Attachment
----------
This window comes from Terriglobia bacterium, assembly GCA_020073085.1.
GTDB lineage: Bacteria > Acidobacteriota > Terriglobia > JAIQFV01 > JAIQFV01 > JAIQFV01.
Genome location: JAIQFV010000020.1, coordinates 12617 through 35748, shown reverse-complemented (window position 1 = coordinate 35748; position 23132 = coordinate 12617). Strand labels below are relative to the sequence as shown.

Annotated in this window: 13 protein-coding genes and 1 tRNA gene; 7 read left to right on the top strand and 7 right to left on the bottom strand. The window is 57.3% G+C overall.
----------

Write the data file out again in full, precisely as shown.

This window comes from Terriglobia bacterium, assembly GCA_020073085.1.
GTDB lineage: Bacteria > Acidobacteriota > Terriglobia > JAIQFV01 > JAIQFV01 > JAIQFV01.
Genome location: JAIQFV010000020.1, coordinates 12617 through 35748, shown reverse-complemented (window position 1 = coordinate 35748; position 23132 = coordinate 12617). Strand labels below are relative to the sequence as shown.

Annotated in this window: 13 protein-coding genes and 1 tRNA gene; 7 read left to right on the top strand and 7 right to left on the bottom strand. The window is 57.3% G+C overall.